We were told that she would probably be extremely sensitive to gluten due to the fact that her biopsies showed such damage to her intestines over such a short period of time. Over time, we have certainly found this to be true. The initial diagnosis was a relief. We now knew what was wrong with our little girl and what we needed to do to help her. A gluten-free diet for life.
In the days following, the stages of grief began to set in. I believe this is the case with many who have a child diagnosed with a chronic illness. As a mother, I knew how to do the most basic thing for my child, I knew how to feed her. Suddenly, I didn’t even know how to do that. The problem was compounded by the fact that I didn’t know how to cook gluten-free and that by the time she was diagnosed, she had stopped eating almost entirely. I remember just days after diagnosis, crying as I put chicken in a pot of hot water to boil not knowing what I would do with it once it was cooked. I was completely lost and still trying to find anything that she would eat. As many celiacs, she was also lactose intolerant in the beginning and could not tolerate any milk whatsoever. I resorted to buying lactose free ice cream and giving her coke floats in sippy cups. For the first day, this was the only thing that she would eat.
Miraculously, within days of being on the diet, she was more herself than she had been in months and her tummy was already beginning to look less distended. The transformation in her health and attitude was unbelievable. I knew that God had given this child specifically to me because He knew that I could handle this diet and the needs of this child. That is the one thing that kept me going even when I felt so overwhelmed. I dove in the only way that I knew how, completely. At first, I planned out each and every meal down to every ingredient that would go into making it and making sure all ingredients were gluten-free. The gluten-free diet has a very steep learning curve and coming up with child friendly meals and snacks was not easy. True, there were several gluten-free cookbooks out there, but a toddler with celiac was a different story. In addition, I had to transform my home into a safe place for my daughter. I was fortunate to know other mothers who helped answer my many, many questions. I will forever be grateful for the help I was given by those who already had mastered the diet.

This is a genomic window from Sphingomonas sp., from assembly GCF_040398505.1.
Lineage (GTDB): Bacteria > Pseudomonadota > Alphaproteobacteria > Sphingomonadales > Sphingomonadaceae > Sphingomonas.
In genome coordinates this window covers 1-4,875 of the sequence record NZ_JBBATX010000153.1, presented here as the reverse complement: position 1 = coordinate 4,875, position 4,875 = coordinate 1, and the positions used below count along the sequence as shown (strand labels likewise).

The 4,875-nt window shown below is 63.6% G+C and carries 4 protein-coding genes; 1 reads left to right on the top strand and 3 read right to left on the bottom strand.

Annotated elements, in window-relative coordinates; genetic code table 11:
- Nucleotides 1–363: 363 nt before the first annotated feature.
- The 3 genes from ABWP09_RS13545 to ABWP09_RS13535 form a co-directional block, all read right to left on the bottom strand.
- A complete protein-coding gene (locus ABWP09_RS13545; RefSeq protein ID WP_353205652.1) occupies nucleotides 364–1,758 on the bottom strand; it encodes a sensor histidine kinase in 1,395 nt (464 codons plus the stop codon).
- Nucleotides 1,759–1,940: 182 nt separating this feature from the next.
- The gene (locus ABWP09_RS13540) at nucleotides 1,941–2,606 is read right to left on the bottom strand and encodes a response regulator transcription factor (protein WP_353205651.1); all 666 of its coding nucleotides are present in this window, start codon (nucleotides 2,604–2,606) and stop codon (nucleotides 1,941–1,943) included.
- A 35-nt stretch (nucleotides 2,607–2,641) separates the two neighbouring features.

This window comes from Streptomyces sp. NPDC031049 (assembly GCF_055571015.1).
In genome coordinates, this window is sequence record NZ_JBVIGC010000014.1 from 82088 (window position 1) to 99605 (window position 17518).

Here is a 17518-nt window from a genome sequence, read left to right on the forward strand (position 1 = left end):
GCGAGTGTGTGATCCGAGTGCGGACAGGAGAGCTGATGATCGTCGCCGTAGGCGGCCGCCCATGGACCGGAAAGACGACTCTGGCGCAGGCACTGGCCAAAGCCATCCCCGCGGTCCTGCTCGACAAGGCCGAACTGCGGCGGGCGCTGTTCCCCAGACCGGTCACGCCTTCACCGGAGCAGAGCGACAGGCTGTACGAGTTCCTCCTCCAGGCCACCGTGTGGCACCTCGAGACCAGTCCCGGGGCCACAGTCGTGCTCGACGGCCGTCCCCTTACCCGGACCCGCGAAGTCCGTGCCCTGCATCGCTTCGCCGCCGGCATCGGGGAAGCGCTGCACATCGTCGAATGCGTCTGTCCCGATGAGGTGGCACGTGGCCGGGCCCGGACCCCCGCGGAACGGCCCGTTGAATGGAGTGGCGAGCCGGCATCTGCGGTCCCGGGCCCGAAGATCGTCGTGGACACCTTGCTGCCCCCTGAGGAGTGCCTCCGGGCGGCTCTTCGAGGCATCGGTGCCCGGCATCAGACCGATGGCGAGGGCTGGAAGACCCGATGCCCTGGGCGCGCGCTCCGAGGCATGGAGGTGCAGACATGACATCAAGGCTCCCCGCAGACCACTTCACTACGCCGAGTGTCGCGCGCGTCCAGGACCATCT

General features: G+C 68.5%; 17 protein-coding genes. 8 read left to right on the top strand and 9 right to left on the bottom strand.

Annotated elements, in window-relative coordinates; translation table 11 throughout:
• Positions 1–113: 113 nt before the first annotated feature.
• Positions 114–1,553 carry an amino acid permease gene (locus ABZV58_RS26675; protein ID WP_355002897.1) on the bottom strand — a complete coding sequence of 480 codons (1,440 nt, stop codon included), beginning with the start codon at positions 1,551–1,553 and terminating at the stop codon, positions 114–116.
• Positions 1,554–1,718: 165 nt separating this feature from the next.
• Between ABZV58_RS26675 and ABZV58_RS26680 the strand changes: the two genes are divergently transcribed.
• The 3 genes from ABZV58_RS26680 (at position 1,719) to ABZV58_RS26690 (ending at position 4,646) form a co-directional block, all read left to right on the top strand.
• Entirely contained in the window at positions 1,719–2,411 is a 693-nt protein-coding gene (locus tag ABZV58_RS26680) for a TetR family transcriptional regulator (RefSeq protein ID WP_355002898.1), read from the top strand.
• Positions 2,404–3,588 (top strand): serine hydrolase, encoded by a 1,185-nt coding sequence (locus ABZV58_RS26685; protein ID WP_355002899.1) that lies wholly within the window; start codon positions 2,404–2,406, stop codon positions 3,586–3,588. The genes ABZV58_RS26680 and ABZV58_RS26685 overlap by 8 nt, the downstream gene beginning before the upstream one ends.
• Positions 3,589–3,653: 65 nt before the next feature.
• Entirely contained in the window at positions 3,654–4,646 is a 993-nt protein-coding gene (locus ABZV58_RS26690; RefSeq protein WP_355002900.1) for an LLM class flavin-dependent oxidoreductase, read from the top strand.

After the initial shock of the diagnosis and the task of learning the diet, I made the decision that I would have a positive attitude about celiac disease. I have met people with great attitudes about the gluten-free diet and those with lousy attitudes. I believe that children often mirror the image that is shown to them by their parents. I did not see any benefit in having a negative attitude about something you can’t do anything about. Everyone is given different types of challenges in life and this was ours. I was determined to handle this with a positive attitude and ensure that my daughter would have a very normal childhood. We have learned and adjusted and it is just part of who we are. I enjoy the challenge of figuring out how to make new gluten-free foods. The smile on my daughters face each time I make her a new treat is a gift that is without words…